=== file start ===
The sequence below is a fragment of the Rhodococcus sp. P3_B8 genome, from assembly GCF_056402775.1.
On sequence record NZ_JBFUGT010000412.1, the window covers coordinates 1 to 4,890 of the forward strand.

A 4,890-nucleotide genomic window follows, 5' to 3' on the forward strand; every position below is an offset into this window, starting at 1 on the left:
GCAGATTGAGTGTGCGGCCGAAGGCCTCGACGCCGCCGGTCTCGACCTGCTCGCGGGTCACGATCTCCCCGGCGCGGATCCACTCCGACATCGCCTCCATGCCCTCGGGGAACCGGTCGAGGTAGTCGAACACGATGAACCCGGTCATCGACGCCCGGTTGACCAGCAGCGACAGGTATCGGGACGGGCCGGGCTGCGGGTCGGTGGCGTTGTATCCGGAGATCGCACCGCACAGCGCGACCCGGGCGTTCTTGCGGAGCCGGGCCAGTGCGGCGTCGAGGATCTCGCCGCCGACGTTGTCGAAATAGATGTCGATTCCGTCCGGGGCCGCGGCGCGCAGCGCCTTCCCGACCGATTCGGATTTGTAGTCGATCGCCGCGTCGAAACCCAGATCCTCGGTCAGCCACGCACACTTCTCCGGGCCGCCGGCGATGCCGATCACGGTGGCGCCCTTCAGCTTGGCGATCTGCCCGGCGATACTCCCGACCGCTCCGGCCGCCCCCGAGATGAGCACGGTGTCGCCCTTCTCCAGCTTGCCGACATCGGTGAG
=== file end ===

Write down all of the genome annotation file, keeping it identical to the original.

The sequence below is a fragment of the Rhodococcus sp. P3_B8 genome, from assembly GCF_056402775.1.
On sequence record NZ_JBFUGT010000412.1, the window covers coordinates 1 to 4,890 of the forward strand.

A 4,890-nucleotide genomic window follows, 5' to 3' on the forward strand; every position below is an offset into this window, starting at 1 on the left:
GCAGATTGAGTGTGCGGCCGAAGGCCTCGACGCCGCCGGTCTCGACCTGCTCGCGGGTCACGATCTCCCCGGCGCGGATCCACTCCGACATCGCCTCCATGCCCTCGGGGAACCGGTCGAGGTAGTCGAACACGATGAACCCGGTCATCGACGCCCGGTTGACCAGCAGCGACAGGTATCGGGACGGGCCGGGCTGCGGGTCGGTGGCGTTGTATCCGGAGATCGCACCGCACAGCGCGACCCGGGCGTTCTTGCGGAGCCGGGCCAGTGCGGCGTCGAGGATCTCGCCGCCGACGTTGTCGAAATAGATGTCGATTCCGTCCGGGGCCGCGGCGCGCAGCGCCTTCCCGACCGATTCGGATTTGTAGTCGATCGCCGCGTCGAAACCCAGATCCTCGGTCAGCCACGCACACTTCTCCGGGCCGCCGGCGATGCCGATCACGGTGGCGCCCTTCAGCTTGGCGATCTGCCCGGCGATACTCCCGACCGCTCCGGCCGCCCCCGAGATGAGCACGGTGTCGCCCTTCTCCAGCTTGCCGACATCGGTGAG